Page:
The Confucian World to 1800
Syllabus for Spring, 2019
ICC 104 / TR, 14:00
text updated as of 09 May 19
H. R. Spendelow 潘克俊, instructor
office hours: ICC
607 / T and R 15:30-17:00, or by
This course examines the interconnected
history of East Asia (China, Japan, and Korea) from the dawn of human
habitation through the end of the 18th century. It explores three
main themes: intellectual and material exchange, differing modes of
economic production, and political stability, both domestically and
website and Facebook
Since the "Confucian" model of ethics,
politics, and social organization is often taken as a defining
characteristic of societies in East Asia, we will start by tracing the
of this system in China and its export to, and transformation by, Japan
and Korea. In addition, we will learn how people in each country
responded to the introduction of Buddhism and Christianity, within the
context of indigenous religious traditions.
Also, we will investigate the shifting balances
between those who make their living in the steppe, forest, or ocean,
who cultivate fields or paddies.
While each of these states experienced frequent
domestic upheavals, relations among them remained remarkably tranquil
(if not close). Only for a few decades in the 7th century, the
Mongol invasion of the late 13th century, and in 1592-1598 were all
three involved in mutual combat. We will look at the factors
which promoted this stability, as well as those that occasionally
Lectures and readings will present a chronological
framework of the development of these three cultures, while much of our
work in class will focus on a close reading of primary texts.
There are no prerequisites, in terms of either background or language.
course has two basic
(1) to present a basic introduction to the traditions and legacies of
early histories and cultures of China, Japan, and Korea including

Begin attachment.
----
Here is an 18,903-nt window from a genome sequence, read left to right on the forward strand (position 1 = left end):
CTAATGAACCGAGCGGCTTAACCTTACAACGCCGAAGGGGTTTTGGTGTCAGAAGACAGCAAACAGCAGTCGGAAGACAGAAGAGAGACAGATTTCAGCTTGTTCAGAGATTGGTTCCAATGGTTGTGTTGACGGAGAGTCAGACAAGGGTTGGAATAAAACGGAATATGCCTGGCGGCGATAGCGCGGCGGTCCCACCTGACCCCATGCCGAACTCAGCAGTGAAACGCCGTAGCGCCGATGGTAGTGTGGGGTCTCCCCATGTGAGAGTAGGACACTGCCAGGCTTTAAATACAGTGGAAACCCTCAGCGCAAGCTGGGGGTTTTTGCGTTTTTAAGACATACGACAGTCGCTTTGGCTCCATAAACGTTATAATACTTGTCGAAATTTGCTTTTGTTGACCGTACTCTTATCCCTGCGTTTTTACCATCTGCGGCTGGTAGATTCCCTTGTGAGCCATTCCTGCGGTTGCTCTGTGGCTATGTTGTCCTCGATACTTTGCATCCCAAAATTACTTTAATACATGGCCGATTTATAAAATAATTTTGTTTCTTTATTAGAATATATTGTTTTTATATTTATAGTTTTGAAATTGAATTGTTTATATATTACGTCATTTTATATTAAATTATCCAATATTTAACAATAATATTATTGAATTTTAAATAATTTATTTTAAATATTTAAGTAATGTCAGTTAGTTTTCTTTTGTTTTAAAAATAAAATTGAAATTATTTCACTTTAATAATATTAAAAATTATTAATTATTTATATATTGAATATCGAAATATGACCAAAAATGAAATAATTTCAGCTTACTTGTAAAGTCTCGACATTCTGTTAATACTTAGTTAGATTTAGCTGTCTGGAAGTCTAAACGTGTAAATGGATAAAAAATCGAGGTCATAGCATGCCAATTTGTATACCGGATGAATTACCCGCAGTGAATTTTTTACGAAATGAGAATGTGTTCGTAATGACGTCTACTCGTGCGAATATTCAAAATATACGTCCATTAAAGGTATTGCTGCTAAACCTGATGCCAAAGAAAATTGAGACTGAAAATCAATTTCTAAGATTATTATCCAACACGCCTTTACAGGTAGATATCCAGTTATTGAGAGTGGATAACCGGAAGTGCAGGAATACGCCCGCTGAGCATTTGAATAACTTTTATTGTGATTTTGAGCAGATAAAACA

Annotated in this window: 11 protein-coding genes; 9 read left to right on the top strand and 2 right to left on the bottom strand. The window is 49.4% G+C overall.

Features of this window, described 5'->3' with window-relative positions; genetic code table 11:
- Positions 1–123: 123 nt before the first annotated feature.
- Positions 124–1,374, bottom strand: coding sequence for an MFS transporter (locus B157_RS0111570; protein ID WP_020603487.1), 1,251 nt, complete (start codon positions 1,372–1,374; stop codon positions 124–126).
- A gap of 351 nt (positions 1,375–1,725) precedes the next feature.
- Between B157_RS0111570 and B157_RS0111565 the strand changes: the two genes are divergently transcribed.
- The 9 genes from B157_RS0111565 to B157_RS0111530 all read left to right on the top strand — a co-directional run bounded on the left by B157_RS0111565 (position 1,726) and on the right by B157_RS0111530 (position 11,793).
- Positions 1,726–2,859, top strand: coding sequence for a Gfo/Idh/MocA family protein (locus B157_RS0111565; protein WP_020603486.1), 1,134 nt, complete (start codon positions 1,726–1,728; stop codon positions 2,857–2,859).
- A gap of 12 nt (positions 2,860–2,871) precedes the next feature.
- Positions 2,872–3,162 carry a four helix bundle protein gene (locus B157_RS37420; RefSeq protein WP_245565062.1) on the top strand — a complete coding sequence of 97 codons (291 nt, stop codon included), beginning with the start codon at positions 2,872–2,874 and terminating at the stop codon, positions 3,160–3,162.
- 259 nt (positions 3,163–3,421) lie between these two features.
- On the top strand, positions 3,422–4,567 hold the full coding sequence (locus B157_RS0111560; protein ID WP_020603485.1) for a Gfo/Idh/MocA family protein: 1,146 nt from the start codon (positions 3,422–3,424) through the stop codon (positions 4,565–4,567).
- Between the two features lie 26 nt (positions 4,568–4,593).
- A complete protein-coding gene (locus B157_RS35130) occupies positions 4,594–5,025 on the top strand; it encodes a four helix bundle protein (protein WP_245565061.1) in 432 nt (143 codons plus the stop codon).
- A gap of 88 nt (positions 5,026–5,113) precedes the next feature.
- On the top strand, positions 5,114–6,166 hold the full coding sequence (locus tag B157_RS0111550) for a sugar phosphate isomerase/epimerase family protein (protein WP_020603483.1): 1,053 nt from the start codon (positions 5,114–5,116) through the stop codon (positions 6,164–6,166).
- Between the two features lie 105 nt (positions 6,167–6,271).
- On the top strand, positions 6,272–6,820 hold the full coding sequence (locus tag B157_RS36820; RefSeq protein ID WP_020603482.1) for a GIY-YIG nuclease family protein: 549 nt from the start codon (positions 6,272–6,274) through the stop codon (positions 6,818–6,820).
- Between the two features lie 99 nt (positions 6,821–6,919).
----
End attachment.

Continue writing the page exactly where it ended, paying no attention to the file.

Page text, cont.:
contradictory, interpretations of these traditions/legacies; and (2) to
use the specific study of this material
as a means for developing more general skills in the discipline of
analysis, as elaborated in the Department's statement of mission and learning
one 2-hour final
examination Fri, 10 May, 16:00 - 18:00) [c. 30%]
- familiarity with all material
presented in lectures, hand-outs, and on the course
- completion of all required
- a two- or three-page
[ungraded] (first-time students
- one 50-minute mid-term
analyses (due 05 Feb, 19 Mar, and 16 Apr) [c. 5% each]
- one short (5-7 pp.) analytical
statement due Tue, 29 Jan [assessed but ungraded]
(draft thesis paragraph and
due Thu, 21 Feb [assessed but ungraded]
paper (final version) due Tue, 23 Apr [c.
Failure to complete any
of the Course Requirements
listed above will result in automatic failure for the course.
- Students are expected to be fully familiar and compliant with the
principles and practices outlined in the Georgetown University Honor
- As of July 2014, it is University policy that "instructional
activities will be maintained during University closures. Faculty members
should prepare for the possibility of an interruption of face-to-face
instruction by establishing a policy within the course syllabus to maintain
instructional continuity in the case of an unforeseen disruption. During a
campus “closure,” the regular class time schedule must be honored by all
campus departments so that students will remain available for those faculty
members who wish to maintain continuous academic progress through
synchronous distance instruction."
Stay tuned as I figure out how best to implement
"synchronous distance instruction"...
A list of recommended
reserve books can be found later in the syllabus. You may
directly access the list of readings which Lauinger
currently has on reserves.
- Ebrey, Patricia, and Anne Walthall. Pre-Modern East Asia to 1800: A
Cultural, Social, and Political History, 3rd ed. (Wadsworth / Cengage, 2014) [ISBN:
- individual readings, to be
In addition, a number of hand-outs are distributed in
class during the course of the semester. Students are responsible for
instructions, guidelines, and other information contained in these
While printed versions will be distributed in class, students can
extra copies from the course
This web-site serves as the definitive source for the effective version
of all course materials.
B. lists of terms
(distributed throughout the semester)
for New Students"
of lectures and readings:
Readings, particularly selections from the basic
texts, should be
before the lecture under which they are listed. Assignments are of
lengths, so plan ahead and pace yourself.
here for the